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Heartwarming / Knives Out

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  • Benoit Blanc, for all his flamboyance, has a few:
    • When he meets Marta, he and the cops visibly doubt her claim that lying makes her vomit, and puts it to the test by baiting her to lie. She does, and... she does. He immediately apologizes, and obviously genuinely feels bad about it.
      Blanc: Dear girl, I'm sorry! I assumed you were speaking figuratively.
    • When he sits down by Nana and offers sincere condolences to her, recognizing that nobody else in the family had.
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    • While Blanc openly tells Nana that he's there to question her for information, he also makes a point of telling her that she shouldn't feel pressured into telling him straight away, because he's perfectly willing to sit a while and enjoy her company. One suspects that it's been a while since Nana has heard that particular sentiment.
    • Telling Marta she didn't kill Harlan because she knew what she was doing "Because you're a good nurse." For a character who is as much of a Woobie as Marta, even that simple recognition means a lot.
    • After being comically aloof for the whole film, upon figuring out the full depths of Ransom's scheme he's absolutely furious as he delivers The Summation, laying into Ransom for what he and the rest of the family had put Marta through for years.
  • Harlan expressly tells Marta during his plan to give her an alibi that the dogs like her, so they won't bark. Indeed, they come to her for cuddles and she takes the time to pet them. In a Freeze-Frame Bonus, you can see one of the dogs looking worried when Marta nearly falls off the trellis. (This explains how the dog ended up with the piece of wood it later gave to Marta and later Benoit.)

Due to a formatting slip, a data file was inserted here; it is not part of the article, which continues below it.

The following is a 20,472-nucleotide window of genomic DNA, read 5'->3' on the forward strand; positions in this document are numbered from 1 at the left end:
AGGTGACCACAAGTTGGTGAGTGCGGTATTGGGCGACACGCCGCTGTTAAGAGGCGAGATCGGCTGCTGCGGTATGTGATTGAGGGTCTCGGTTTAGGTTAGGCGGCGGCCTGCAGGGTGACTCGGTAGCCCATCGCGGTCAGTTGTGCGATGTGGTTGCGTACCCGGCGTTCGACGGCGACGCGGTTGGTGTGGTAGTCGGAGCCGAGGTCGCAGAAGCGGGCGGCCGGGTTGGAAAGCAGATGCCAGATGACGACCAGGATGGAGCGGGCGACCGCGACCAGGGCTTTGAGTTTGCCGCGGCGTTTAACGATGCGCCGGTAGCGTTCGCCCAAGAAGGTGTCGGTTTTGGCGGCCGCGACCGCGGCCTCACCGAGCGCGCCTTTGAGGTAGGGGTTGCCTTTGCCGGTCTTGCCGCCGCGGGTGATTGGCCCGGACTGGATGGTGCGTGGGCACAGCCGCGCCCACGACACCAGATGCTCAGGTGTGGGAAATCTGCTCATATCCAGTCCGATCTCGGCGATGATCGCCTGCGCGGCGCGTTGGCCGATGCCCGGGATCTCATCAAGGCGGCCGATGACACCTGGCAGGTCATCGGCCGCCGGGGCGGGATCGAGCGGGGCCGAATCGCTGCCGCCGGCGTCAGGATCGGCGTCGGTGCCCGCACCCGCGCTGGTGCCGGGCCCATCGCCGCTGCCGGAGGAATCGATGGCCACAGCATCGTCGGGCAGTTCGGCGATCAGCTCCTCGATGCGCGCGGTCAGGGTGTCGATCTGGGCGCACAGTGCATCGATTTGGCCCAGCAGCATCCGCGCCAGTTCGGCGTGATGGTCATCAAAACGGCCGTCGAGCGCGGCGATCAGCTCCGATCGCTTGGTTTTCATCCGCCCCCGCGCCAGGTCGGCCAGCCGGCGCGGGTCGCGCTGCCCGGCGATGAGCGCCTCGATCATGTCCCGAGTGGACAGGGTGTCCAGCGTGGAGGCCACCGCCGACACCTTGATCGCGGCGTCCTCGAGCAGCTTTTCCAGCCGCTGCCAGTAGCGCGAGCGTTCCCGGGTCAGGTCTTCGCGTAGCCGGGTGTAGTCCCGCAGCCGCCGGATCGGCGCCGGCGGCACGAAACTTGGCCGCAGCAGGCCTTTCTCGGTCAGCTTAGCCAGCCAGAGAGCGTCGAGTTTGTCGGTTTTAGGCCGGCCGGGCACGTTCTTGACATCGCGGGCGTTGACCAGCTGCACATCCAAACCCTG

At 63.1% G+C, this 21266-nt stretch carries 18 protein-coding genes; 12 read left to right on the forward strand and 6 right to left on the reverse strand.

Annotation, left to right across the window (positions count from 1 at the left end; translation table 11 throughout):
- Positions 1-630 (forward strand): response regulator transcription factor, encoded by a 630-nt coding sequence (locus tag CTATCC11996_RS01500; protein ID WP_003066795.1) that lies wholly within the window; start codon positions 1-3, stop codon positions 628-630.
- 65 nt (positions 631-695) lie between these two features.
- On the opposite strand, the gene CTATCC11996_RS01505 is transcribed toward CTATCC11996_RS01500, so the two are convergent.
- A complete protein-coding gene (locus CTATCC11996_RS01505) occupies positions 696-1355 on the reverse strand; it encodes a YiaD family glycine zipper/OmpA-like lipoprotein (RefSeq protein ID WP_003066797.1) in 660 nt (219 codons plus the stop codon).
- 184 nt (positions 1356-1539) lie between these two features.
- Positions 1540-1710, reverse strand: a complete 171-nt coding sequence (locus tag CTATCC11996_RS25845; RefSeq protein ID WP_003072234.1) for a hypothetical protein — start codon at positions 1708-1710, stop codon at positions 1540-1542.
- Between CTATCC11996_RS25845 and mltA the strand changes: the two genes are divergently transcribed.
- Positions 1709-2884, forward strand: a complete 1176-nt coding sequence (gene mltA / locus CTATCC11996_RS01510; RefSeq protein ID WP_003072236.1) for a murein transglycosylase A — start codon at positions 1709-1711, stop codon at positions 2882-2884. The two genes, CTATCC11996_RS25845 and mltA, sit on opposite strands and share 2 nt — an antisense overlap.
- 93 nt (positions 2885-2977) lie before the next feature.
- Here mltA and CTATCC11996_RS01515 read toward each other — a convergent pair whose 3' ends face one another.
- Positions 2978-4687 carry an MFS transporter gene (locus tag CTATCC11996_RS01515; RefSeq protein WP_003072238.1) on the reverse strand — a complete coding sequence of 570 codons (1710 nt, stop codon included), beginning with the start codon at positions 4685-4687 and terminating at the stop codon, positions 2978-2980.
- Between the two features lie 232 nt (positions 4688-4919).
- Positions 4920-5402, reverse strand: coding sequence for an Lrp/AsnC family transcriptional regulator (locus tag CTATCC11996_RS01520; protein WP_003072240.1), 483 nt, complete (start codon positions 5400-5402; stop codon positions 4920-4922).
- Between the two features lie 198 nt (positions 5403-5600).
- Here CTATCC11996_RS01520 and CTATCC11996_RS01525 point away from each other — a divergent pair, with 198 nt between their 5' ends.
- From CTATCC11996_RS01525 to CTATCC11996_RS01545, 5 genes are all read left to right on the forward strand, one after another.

• Despite being just as horrible and vicious as the rest of her family, Harlan's eldest daughter Linda revealing to Walt that she does actually mourn her father's death, seemingly the only one of his descendants who does miss him and isn't just preoccupied with who gets what in the will.
    • At the beginning of the scene, Linda is shown weeping in her bedroom, and Walt walks in and gently asks if she is alright. It's a lovely, understated moment of affection between the siblings, and at the end of the scene, the two share a hug.
  • In addition to the above, Linda is also shown to adore her father's dogs, greeting them with a joyful "Hello, puppy!" when they come running to her, and petting one during Marta's attempted confession.
    • Meta example: Chris Evans, a known dog-lover, really got along with the two German shepherds off-camera. Someone even joked that Evans' best acting isn't being Ransom, it's pretending he doesn't love dogs.
  • Similarly, despite Blanc's cynical nature, he states that one thing he's found to be true is that dogs are an excellent judge of character. This is said while smiling fondly at Harlan's dogs, who he pets and plays fetch with multiple times throughout the film.
  • In the final scene, after everything she's gone through, Marta looks at Harlan's portrait. Despite wearing a grim expression throughout the film, he now looks at her with a kind, proud smile.
  • Though we don't see much of the Cabrera family they are, hands down, far more stable than the Thrombeys.
    • As early as the movie's second scene Marta's mother is trying to be aware of her daughter's sensitivities in the wake of Harlan's death by asking Marta's sister to turn off the murder mystery she was watching. While Marta's sister gets a bit snappy with her mother over the subject, she is sincerely apologetic to Marta herself about it.
    • Then there's nothing but warm interactions between Marta and her mother when she comes home that night.